Putting a Face on O’Malley’s Prison Scandal
Late last month 13 Maryland corrections officers were among the 25 people indicted in Federal Court for allegedly running a criminal enterprise in a state institution, the Baltimore City Detention Center. According to prosecutors, the officers helped smuggle drugs, mobile phones and other contraband into the Baltimore jail and other corrections facilities. The ring also involved sex between inmates and female guards. Incredibly four of the officers allegedly became pregnant by prisoner Tavon White, leader of the so-called Black Guerrilla Family.
Amazing too is Governor O’Malley’s response. He described the prison sex and drugs scandal as a “positive achievement” and credits Corrections Secretary, Gary Maynard, with establishing a state-federal task force “with this goal in mind of going after gangs.”
This is a rerun of a very bad horror movie that continues to replay throughout the O’Malley administration.
Rewind the movie back to 2007, O’Malley’s first year in office. Patrick Byer is awaiting trial on a murder charge in the Baltimore Detention Center. Like many of the inmates in that facility, Byers has access to a contraband mobile phone, which he uses to negotiate a murder for $2,500 of the principal witness against him. Just 8 days before the beginning of Byer’s trial, Carl Lackl Jr. is gunned in front of his house in a crime witnessed by his daughter.
Federal prosecutors eventually succeeded in convicting eight defendants in Carl Lackl Jr.’s murder.
Yet not everyone involved may have been punished. Mobile phone records showed that Lackl’s killers had contact with corrections officers. However according to news accounts, prison spokesmen say they are unaware of any officers who were disciplined or fired because of the case.
The Baltimore City Paper reported in a 2009 story on a court case that revealed that in late 2006 and early 2007, 16 correctional officers were identified by an internal investigation as being gang members or having gang ties. Yet the warden at the Baltimore Detention Center, William Filbert, ordered that the investigation of the problem cease.  Filbert remains an official in the Corrections Department in an even more senior capacity.
Over time the Baltimore City Paper has published multiple stories about Black Guerrilla Family and its grip on the Maryland corrections system.
In this continuing horror movie, 24 people, including 3 correctional officers and a prison employee, were indicted in 2009 in connection with the operation of a drug ring out of several Maryland prisons. The gang had contraband mobile phones obtained from correction officers and a prison employee. In June 2011, a corrections officer who assisted the Black Guerrilla Family gang by smuggling heroin and mobile phones into a Baltimore prison was sentenced to serve 37 months in federal prison.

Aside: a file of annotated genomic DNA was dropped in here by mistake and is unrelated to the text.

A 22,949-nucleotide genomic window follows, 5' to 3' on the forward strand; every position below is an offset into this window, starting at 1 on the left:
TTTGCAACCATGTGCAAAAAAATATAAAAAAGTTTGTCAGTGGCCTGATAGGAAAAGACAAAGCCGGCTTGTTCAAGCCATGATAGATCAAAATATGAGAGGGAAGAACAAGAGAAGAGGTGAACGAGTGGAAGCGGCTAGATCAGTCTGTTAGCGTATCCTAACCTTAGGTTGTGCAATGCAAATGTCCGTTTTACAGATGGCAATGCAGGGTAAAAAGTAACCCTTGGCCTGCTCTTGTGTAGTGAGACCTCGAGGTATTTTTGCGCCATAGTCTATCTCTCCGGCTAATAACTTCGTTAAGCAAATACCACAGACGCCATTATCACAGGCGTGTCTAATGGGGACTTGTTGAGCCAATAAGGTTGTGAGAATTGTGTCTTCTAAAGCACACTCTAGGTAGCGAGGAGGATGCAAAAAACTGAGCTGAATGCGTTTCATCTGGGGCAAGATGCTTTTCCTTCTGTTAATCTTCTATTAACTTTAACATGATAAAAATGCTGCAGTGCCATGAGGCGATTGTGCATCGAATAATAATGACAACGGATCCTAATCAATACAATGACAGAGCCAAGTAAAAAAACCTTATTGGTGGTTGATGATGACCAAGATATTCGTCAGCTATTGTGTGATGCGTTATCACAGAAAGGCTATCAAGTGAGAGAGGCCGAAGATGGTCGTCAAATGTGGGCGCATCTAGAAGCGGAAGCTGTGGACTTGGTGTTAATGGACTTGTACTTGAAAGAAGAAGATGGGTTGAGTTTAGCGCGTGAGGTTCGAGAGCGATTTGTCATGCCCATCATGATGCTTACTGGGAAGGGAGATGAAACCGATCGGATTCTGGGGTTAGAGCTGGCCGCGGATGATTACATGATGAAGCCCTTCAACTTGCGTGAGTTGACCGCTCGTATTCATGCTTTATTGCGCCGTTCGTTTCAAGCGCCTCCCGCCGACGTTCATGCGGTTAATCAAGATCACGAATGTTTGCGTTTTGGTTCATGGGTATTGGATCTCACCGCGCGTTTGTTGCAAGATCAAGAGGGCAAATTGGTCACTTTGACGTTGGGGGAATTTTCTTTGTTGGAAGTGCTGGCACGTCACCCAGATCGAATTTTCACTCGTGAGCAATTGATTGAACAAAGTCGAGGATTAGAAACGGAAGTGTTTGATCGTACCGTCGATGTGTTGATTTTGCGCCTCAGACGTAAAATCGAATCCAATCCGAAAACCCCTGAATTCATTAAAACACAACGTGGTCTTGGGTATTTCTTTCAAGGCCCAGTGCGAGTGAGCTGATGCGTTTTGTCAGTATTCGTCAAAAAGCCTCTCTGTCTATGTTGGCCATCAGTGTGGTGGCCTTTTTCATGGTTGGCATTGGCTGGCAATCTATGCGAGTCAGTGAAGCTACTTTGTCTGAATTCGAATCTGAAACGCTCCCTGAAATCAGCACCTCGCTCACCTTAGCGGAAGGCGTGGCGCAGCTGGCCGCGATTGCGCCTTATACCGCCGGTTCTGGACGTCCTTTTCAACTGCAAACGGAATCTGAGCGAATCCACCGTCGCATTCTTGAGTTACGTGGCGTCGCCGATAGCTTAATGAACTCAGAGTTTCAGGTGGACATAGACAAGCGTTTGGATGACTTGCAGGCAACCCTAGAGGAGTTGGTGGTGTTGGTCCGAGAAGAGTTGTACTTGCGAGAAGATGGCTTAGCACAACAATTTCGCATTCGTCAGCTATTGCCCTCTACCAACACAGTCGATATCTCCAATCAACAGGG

In last month’s indictment press release, the FBI captures the gang’s brazenness by quoting a phone call by Tavon White from jail, in which he touts his total control:
“This is my jail. You understand that? I’m dead serious….I make every final call in this jail…and nothing go past me, everything come to me….Any of my brothers that deal with anybody, it’s gonna come to me. You see what I am saying? Everything come to me. Everything. Before a mother-f– hit a n– in the mouth, guess what they do, they gotta run it through me. I tell them whether it’s a go ahead, and they can do it or whether they hold back. Before a mother-f– stab somebody, they gotta run it through me…Anything that get done must go through me.” 
In short, the woeful state of Maryland’s corrections system should not come as “news” to the state’s Chief Executive Officer. And the arrest of 13 correction officers should hardly be considered a “positive achievement.”
O’Malley’s remarkably awkward defense of his Secretary does not generate any confidence in the Governor’s skills as a manager. He said that conducting the necessary investigation is “not like getting a cheeseburger at McDonald’s drive through window.” 
No one would deny that a criminal investigation is harder than ordering at McDonald’s. But shouldn’t our Governor being doing more to make it more difficult for a jailed murder defendant to get a mobile phone with which to order a contract murder of a witness?
O’Malley’s Secretary of Public Safety & Correctional Services Gary Maynard has served since being hired in the first month of the Governor’s administration. If after six years he is unable to correct the very serious problems with the corrections system, then it is time for the Governor to ask for his resignation.
Montgomery County Republican Chairman